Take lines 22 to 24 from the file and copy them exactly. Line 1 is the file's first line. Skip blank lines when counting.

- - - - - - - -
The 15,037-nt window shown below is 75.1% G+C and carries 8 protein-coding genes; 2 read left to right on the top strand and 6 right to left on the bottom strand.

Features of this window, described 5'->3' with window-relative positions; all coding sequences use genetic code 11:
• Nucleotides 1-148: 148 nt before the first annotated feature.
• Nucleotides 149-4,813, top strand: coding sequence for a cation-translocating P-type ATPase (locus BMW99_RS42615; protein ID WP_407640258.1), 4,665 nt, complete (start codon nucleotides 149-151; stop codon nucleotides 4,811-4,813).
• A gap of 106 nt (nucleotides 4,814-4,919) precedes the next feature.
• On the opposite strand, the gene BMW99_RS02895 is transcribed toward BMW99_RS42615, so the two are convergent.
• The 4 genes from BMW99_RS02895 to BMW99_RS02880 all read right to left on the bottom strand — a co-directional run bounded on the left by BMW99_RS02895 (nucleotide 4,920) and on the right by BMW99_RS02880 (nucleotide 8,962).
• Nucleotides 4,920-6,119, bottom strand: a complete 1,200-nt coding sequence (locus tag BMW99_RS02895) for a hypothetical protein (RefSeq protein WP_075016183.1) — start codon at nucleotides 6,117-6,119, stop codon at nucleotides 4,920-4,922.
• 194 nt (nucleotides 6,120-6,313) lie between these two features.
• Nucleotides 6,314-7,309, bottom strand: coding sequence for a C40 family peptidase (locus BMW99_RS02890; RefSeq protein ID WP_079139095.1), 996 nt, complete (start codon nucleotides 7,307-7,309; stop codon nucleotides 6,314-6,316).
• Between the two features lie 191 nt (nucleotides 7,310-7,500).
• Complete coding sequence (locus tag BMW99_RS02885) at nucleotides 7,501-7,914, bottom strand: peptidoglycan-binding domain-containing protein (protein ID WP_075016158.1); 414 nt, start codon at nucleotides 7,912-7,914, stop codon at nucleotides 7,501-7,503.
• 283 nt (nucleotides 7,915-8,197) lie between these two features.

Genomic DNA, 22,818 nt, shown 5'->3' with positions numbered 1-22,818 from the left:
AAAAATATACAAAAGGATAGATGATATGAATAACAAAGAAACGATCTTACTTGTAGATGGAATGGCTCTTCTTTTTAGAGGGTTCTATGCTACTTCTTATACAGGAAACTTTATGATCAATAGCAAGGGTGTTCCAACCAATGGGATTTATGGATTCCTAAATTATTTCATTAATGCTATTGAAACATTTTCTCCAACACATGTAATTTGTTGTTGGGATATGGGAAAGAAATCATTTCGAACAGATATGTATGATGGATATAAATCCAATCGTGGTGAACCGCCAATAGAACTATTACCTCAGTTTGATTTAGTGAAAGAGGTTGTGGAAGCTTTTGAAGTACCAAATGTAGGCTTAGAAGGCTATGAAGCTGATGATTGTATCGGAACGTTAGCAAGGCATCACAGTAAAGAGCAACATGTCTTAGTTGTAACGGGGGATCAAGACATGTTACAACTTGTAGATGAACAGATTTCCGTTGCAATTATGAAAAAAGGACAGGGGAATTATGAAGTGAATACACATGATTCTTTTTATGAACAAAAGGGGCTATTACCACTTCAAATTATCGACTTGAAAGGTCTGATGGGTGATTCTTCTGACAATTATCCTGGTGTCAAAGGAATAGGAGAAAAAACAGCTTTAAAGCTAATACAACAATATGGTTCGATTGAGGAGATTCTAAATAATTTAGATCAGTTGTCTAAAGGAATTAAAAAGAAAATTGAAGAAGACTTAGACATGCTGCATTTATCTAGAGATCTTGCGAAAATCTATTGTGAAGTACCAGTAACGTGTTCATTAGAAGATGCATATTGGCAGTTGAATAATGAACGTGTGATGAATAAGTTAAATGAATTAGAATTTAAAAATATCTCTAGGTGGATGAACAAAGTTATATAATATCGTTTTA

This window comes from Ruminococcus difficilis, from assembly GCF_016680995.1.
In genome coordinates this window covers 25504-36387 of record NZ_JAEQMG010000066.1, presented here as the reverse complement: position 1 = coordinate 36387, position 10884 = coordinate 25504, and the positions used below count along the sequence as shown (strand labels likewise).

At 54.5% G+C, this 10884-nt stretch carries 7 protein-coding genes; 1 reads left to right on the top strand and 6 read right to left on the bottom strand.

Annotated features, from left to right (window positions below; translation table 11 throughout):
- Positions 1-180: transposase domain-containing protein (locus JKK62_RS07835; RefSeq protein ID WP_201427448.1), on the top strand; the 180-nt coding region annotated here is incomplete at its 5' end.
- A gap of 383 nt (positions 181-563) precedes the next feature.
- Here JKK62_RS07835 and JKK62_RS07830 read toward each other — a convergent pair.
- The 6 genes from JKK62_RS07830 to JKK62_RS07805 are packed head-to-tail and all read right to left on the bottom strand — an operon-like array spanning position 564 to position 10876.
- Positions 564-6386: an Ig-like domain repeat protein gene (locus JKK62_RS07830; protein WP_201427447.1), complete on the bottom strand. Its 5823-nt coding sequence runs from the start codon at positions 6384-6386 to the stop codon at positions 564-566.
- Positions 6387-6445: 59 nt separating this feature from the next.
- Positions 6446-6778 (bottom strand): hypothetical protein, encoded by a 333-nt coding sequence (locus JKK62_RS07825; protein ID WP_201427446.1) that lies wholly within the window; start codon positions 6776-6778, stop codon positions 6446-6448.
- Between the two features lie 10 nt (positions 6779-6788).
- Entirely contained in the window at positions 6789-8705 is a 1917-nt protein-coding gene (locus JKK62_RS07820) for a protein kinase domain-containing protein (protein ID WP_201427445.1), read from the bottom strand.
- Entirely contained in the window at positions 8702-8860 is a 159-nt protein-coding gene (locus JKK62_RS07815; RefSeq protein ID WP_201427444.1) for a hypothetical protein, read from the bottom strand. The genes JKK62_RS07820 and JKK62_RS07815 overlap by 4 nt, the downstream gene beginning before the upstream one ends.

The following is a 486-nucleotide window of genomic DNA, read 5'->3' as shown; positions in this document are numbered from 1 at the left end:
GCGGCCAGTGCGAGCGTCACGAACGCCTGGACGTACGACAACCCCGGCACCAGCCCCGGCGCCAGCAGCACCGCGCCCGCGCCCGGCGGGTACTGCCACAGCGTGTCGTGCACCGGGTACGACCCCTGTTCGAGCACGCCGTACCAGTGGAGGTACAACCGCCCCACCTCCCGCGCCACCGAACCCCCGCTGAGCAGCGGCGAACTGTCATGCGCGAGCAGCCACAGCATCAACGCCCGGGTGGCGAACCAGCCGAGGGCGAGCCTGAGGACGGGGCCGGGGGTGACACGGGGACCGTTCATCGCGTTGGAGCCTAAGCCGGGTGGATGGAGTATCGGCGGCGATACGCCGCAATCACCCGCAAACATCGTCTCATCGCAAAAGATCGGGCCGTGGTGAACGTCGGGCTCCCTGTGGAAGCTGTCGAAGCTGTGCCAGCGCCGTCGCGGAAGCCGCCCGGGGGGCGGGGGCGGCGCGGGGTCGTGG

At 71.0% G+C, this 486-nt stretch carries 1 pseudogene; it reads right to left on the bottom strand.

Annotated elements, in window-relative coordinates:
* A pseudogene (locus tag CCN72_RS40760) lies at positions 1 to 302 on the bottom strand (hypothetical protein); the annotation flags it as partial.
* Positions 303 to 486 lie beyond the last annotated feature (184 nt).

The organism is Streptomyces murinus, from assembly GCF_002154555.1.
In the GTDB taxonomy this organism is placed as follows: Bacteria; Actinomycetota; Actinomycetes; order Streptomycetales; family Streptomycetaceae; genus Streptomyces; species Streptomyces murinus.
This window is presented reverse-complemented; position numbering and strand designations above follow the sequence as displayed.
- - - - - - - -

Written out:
- Here JKK62_RS07835 and JKK62_RS07830 read toward each other — a convergent pair.
- The 6 genes from JKK62_RS07830 to JKK62_RS07805 are packed head-to-tail and all read right to left on the bottom strand — an operon-like array spanning position 564 to position 10876.
- Positions 564-6386: an Ig-like domain repeat protein gene (locus JKK62_RS07830; protein WP_201427447.1), complete on the bottom strand. Its 5823-nt coding sequence runs from the start codon at positions 6384-6386 to the stop codon at positions 564-566.